Posted April 26, 2010
Book: The Next Generation of Pastoral Leaders: What the Church Needs to Know
Authors: Dean R. Hoge and Marti R. Jewell
Loyola Press. Chicago, IL. 2010. Pp. 187
An Excerpt from the Jacket:
Based on a survey conducted by the renowned late sociologist Dr. Dean R. Hoge, The Next Generation of Pastoral Leaders provides a unique glimpse into the thinking and attitudes of young Catholic adults as it relates to pastoral ministry. The findings contained in this book are essential for anyone in Catholic ministry to understand if the Church is to successfully develop both lay and ordained pastoral leaders for the future, and, more immediately, if the Church is to involve young people in parish life and campus ministry today.
Looking closely at what hundreds of young Catholics think about the faith, what they like and don’t like about the Church, and other key issues on their minds today, The Next Generation of Pastoral Leaders should prove instrumental in guiding pastors and pastoral planners, vocation directors and ministry program directors, to a new way of visioning and developing strong future leaders in the Catholic Church.
An Excerpt from the Book:
This study call on the Church to adopt a new culture of vocations and a greater sense of cooperation and synergy between ministries.
We simply cannot operate in separate worlds anymore. Those who work in ministries dedicated to increasing vocations, developing lay ecclesial ministers, and organizing the diaconate program need to work hand-in-hand with those who minister to college students and young adults in the diocese and in the parish.
On a national level, we have seen great success from the partnerships that religious communities have had when they get involved with young adult ministry. Three major examples of this are the Paulist Fathers in New York City, who founded Busted Halo Ministries (www.bustedhalo.com), known especially for their incredibly interactive Web site for spiritual seekers, as well as their podcast, radio show, blogs, question boxes, Church search, and retreats; the Jesuits of the Chicago Province, who created Charis Ministries (www.charisministries.org), which developed a series of young adult retreats and days of prayer, now held around the country and all based on the Spiritual Exercises of St. Ignatius of Loyola; and the many local priests, deacons, and lay ministers who are actively supporting and shepherding the work of Spirit & Truth (www.sandt.org), an organized nationwide network of Eucharistic adoration communities begun in Atlanta and now flourishing in parishes, campuses, and dioceses from coast to coast.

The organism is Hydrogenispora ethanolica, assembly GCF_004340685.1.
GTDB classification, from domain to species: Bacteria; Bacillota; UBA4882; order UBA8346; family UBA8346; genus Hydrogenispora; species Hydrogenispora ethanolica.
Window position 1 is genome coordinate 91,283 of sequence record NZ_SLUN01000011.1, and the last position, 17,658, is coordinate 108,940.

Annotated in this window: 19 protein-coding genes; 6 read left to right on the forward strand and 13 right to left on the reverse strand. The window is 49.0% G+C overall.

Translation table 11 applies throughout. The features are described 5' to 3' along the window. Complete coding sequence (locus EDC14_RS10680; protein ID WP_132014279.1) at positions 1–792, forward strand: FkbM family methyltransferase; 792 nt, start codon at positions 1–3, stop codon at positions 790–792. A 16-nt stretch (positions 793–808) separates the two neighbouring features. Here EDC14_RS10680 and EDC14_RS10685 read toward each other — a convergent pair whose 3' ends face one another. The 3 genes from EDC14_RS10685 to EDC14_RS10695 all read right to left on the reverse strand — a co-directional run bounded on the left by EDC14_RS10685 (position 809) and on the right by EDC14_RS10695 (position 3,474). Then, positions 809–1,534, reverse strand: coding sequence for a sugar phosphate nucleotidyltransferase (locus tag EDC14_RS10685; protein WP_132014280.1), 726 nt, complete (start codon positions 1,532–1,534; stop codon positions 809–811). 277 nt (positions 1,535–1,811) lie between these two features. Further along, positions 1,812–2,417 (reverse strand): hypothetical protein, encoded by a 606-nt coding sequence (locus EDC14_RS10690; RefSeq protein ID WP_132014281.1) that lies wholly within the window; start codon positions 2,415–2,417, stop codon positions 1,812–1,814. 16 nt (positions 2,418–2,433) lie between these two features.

What this does is shift the paradigm to the way young adults “do Church” now in the twenty-first century. In decades past, vocations to lay, vowed, or ordained ministry would result from introducing young people to inspirational Church ministries in their local parish communities. But due to the clergy shortage and the busyness of life for many families, there are fewer opportunities for this kind of experience. However, when lay and diaconate formation directors and vocation coordinators for ordained and vowed communities cooperate alongside youth, campus, and young adult ministries, we might be able to regain and reclaim a new culture of vocations. The national organizations for youth ministry, campus ministry, and young adult ministry are already working harder to collaborate more effectively so that young people can walk a seamless road from one experience of Church to the next (instead of falling through the gaps between our ministry areas). Ideally we would keep that bridge continuing beyond young adulthood into a life of service and ministry in the Church. We can no longer live in the age of isolation; we must work together to help and support each other’s good work.
So in addition to “praying for vocations” at Mass today, we can now add a new step: work at developing active campus and young adult ministries in our parishes and diocese where those vocations can take root.
As someone who works with young adults, I can firmly state that the future isn’t just beyond the next decade; rather, it’s right here in front of us. The “next generation” in the title of this book isn’t coming one day, it’s already here. But there are three important questions I want to pose to those of us already involved in Church work. One, do we have good outreach ministries in place for collegians and young adults? Two, are we actively recruiting and offering invitations to young Catholics to greater leadership opportunities? And three, can we start thinking in new and creative ways to broaden our outreach and work hand-in-hand with one another?
Table of Contents:
1. State of the Church in the Twenty-first century
2. Interest in lay ecclesial ministry
3. Interest in ministry as a priest, brother, sister, or deacon
4. The future of priests and lay ministers
5. Experiences of young lay ministers
6. Recommendations: the future of the Catholic Church
Commentary Edward P. Hahnenberg
Commentary Rachel Hart Winter
Commentary Paul E. Jarzembowski